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Mosquitofish cut mosquitoes near abandoned swimming pools

Wednesday, Sept. 11, 2013 7:16 PM
Last updated Thursday, Sept. 12, 2013 1:29 AM
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Mosquitofish have been a swimming success for Richmond County Mosquito Control.

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Jason Moak, a senior research scientist at Southeastern Natural Sciences Academy, sends electricity into a pool to temporarily paralyze the mosquitofish in an attempt to count them as Randy Wishard, Richmond County's manager for environmental health, and Rosmarie Kelly, a state public health entomologist, observe.  SARA CALDWELL/STAFF
SARA CALDWELL/STAFF
Jason Moak, a senior research scientist at Southeastern Natural Sciences Academy, sends electricity into a pool to temporarily paralyze the mosquitofish in an attempt to count them as Randy Wishard, Richmond County's manager for environmental health, and Rosmarie Kelly, a state public health entomologist, observe.

Dozens of miniature mosquitofish multiplied into hundreds of larvae-eating machines during a six-week trial program aimed at treating abandoned swimming pools that often turn into swampy mosquito breeding grounds.

“Where the mosquitofish are multiplying, the mosquitoes are not hatching,” said Fred Koehle, the operations manager for mosquito control. “That’s the goal.”

Koehle and his team of mosquito technicians launched a new program July 12 to control mosquito populations. About 30 mosquitofish the size of minnows were dumped into five pools in Richmond County. The fish had been lifted from Phinizy Swamp at no cost.

On Tuesday, the experiment continued as scientists from the Southeastern Natural Sciences Academy tried to count the fish with Koehle. Using equipment with two electrical probes to shock the water, the team hoped the voltage would temporarily paralyze the fish, making them float on the water surface to be counted. The shock treatment, normally used in shallow creek waters, did not work in the pool’s deep water.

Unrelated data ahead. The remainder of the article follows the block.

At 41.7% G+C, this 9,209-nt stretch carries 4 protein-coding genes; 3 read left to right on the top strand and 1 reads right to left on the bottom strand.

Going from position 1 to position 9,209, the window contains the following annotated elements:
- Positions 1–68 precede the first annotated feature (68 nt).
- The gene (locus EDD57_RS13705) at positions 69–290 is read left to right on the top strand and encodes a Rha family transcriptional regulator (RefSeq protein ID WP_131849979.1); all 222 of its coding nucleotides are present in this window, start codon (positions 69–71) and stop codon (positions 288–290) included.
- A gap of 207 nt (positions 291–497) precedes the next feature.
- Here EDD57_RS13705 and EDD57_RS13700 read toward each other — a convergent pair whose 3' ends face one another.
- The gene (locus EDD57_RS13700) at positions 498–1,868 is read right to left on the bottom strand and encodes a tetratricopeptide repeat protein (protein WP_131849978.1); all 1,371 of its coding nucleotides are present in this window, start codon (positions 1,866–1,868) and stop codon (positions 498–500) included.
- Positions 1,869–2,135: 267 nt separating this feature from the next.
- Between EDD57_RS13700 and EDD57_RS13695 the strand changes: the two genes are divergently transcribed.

The multiplication of fishes, however, was evident by the large number of minnows swimming around the green water and the absence of mosquito larvae.

“They are pretty prolific. They are worse than rabbits,” Koehle said.

At the beginning of the trial, a trap was set near each abandoned swimming pool to count the number of mosquitoes in a 22-hour period before the fish were released. The trap was set again after five weeks to compare the mosquito population and the program’s effectiveness.

At the house that scientists visited Tuesday, 180 mosquitoes were counted before the fish treatment. That number was reduced to 14 mosquitoes, Koehle said. The total from the five pools declined from 422 to 52.

“As far as we’re concerned, we’ve had a success,” he said. “It’s not going to be a cure-all, and we (won’t) get rid of every mosquito.”

The trial experiment also included a control pool in which fish were not released. The number of mosquitoes during a 22-hour period increased from 54 to 120, Koehle said. As the rainy summer progressed, more mosquitoes hatched during a few dry periods.

Koehle said he wasn’t disappointed when the electroshock process failed Tuesday. He hoped to determine more accurately how the fish were multiplying, but the reduced mosquito counts were enough to call the experiment a success.

Koehle wants to treat six more pools with mosquitofish in the next month. Eventually, all pools without a responsible owner in Richmond County will be treated with mosquitofish instead of larvicide, which costs $150 annually per pool.

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Marinerman1
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Marinerman1 09/12/13 - 11:30 am
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What a cool "green" approach

What a cool "green" approach !!

David Parker
7923
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David Parker 09/12/13 - 01:05 pm
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They are relentless around 6

They are relentless around 6 - 7 pm at my house. No pool but slow Reed Creek

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